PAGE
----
Friday, November 16, 2012

Divergent (Divergent, #1) by Veronica Roth

Rating 3.5/5

I have a real problem here. I really liked this story. I mean, I couldn't put it down. But the premise the whole thing is based on is utterly ridiculous. The society in this book is preposterous. No group of people in their right minds would create a societal structure like this for the purpose of maintaining peace. It is a perfect shitstorm waiting to happen. The only reason anyone would design a society like this is if they wanted to study conflict between groups. You're dividing people into "factions" (i.e. cults) according to ideology and values (i.e. politics and religion), and separating them geographically but within a confined area where they have to compete for limited resources. And then you give one group "governmental" control, but allow each faction to do whatever they want within their boundaries. Of course they are going to start hating each other and their overlords!

In addition, this system forces 16 year olds to make an uninformed choice that will seal their fate for the rest of their lives. If they make the wrong choice, they are 'exiled' and forced to join the dredges of society, the poor and homeless. First of all, you cannot categorize people this way. People who have multiple dominant "traits" (there are only five, apparently) are considered "Divergent", which is the worst kind of danger to the state. If they are caught, they are exiled or even killed, just for their test results. In this story, there are only a handful of people who don't fall into one of the five categories. There is no faction for people who believe multiple values are important. You must choose between honesty, selflessness, courage, knowledge or peacefulness. And you must dedicate the rest of your life to a choice you make at a time in your development when you are still in the process of defining yourself. In reality, humans are far more complex than this, and their values shift over time. There is no room for personal change in this society. In effect, there is no room to be human. And yet the creators of this system thought it would keep the peace?

The test which decides the life-long and unchanging "aptitude" of these teenagers is a two-minute long simulation that offers a few choices. You can't always tell a person's intentions from their choices. For example, the first choice is to choose, without context, either a piece of cheese or a knife. According to the test, any person who chooses the knife over the cheese is "Dauntless", meaning they believe bravery is the most important human trait. But what if someone chooses the knife because they are terrified? These 16 year olds are given a choice about which faction they will join, and they don't have to choose the one they are told they are supposedly suited for. But unless they choose the faction they are born into, they have NO IDEA what they are getting into. They don't know what life is like in the segregated section of the city that will now be their home, and they have no clue what kind of horrors await them during "initiation". All they know is the symbolic "trait" that the faction is supposed to honour in their choice of lifestyle. What kind of sick people consciously choose a system that does this to their children?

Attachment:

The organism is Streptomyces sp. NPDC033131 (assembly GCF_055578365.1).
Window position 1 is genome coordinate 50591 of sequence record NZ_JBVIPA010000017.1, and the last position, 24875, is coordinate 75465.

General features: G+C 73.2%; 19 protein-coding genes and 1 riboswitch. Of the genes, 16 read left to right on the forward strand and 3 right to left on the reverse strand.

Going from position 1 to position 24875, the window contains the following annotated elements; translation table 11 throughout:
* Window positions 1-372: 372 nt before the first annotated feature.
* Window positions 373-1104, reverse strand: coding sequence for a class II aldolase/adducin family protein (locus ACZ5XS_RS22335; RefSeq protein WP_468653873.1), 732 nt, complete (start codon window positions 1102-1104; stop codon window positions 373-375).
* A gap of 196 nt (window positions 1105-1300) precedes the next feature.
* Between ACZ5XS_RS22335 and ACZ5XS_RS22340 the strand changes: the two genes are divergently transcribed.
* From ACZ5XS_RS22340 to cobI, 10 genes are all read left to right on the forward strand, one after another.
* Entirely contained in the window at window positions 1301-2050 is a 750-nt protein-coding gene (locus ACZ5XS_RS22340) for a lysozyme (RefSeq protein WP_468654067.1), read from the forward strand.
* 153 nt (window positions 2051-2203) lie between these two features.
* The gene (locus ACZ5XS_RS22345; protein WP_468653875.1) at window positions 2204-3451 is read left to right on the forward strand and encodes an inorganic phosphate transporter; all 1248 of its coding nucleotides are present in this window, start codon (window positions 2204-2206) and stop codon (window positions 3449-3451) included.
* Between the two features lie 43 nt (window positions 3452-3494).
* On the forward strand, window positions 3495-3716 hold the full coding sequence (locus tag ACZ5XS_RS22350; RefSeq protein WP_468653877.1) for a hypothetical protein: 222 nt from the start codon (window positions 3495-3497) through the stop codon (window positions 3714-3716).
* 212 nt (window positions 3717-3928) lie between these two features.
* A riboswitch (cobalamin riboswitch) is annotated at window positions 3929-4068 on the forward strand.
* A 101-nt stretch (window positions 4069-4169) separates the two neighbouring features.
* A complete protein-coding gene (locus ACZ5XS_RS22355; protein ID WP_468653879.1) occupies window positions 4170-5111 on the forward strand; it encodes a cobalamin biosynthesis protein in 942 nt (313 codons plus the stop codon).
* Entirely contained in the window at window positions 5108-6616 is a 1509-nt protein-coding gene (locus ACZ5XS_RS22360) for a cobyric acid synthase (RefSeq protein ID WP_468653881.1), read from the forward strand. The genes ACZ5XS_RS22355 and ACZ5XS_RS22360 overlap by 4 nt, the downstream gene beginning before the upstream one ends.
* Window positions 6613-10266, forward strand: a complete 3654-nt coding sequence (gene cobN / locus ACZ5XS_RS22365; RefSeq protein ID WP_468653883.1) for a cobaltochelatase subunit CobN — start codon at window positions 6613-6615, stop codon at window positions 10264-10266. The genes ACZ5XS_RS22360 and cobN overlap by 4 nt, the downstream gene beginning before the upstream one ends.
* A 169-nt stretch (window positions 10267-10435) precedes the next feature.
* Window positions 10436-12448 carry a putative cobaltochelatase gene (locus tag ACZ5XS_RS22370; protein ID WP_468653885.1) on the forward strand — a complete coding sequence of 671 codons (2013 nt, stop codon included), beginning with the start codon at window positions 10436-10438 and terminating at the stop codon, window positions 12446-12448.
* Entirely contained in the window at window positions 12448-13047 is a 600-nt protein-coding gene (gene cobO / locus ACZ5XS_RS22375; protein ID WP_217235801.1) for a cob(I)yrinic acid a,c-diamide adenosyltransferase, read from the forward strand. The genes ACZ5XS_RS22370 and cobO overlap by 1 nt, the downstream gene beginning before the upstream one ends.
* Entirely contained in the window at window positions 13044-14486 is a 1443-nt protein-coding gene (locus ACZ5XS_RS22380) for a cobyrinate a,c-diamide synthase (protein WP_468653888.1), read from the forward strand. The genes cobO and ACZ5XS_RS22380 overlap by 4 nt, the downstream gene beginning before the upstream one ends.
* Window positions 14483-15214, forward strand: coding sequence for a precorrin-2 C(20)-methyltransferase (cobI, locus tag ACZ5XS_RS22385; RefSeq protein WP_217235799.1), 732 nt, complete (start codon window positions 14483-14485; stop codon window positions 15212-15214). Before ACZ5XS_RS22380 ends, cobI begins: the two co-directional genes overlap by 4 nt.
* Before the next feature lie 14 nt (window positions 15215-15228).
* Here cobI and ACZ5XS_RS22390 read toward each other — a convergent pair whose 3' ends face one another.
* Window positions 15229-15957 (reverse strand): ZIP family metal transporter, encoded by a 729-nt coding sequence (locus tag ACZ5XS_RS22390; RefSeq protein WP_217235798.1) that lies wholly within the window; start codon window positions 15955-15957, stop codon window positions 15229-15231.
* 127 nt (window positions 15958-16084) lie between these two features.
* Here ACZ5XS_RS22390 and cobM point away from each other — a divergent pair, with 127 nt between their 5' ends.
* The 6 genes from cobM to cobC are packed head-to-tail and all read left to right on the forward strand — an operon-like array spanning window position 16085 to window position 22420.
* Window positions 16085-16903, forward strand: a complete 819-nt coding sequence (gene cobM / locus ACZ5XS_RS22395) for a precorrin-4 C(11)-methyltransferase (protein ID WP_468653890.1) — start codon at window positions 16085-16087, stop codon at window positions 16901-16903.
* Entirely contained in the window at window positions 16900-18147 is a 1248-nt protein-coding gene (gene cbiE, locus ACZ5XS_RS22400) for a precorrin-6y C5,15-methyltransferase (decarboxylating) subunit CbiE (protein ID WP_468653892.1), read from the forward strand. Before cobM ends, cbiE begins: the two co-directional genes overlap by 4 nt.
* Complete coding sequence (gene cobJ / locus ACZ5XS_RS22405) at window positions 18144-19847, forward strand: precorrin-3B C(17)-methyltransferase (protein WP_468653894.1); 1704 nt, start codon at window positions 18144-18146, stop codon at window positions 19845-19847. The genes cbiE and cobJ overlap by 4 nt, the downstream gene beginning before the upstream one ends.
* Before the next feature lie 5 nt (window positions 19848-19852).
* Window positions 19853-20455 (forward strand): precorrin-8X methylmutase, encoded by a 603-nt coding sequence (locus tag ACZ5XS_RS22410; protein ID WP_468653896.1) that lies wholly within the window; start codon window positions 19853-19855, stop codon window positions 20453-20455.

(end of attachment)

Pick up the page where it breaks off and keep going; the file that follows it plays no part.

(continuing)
There is no reason given in this book why the city is walled off from the outside or what happened to the previous civilization. Thus, there's no good explanation as to why these people chose to order their society in this way. The idea behind this civilization is that people are inherently flawed, and this was the best method of treatment - to choose one of five human propensities for evil (dishonesty, selfishness, cowardice, ignorance, or aggression) and order your life around avoiding it. Except there are people in your city who choose one of the other traits and feel free to behave in the other four ways. So what problem is this solving?

Like I said, the scenario in which this story is based is inconceivable. There is no place on this planet where anyone with knowledge of humanity could think this society was a plausible way to create peace. Considering how I feel about this, I don't know how I could've enjoyed the actual story so much, but I did. I liked the characters, even though again we were stuck with a typical brash, stubborn, fierce-yet-self-doubting girl for a protagonist. Clearly, there is a way to do stereo-types in a way that is not annoying, and Roth has figured it out. I liked her friends, I liked the love interest, and the villains (and there were a lot, yay!) each had their own motivation and individual methods. I never felt overwhelmed by the sheer number of characters here, even though there were a ton. Each of them were different and memorable (which is ironic, considering that there are only supposed to be five types of people in this world). So I guess you could say Roth's world is "richly populated", especially for a YA novel. The story was fast-paced, continuous and exciting. I might've even given this book 5 stars if there weren't all the aforementioned premise problems. Still, this might be the best action-y YA dystopia I've read since The Hunger Games trilogy, and I look forward to Insurgent.

See my review of Insurgent (Divergent #2)

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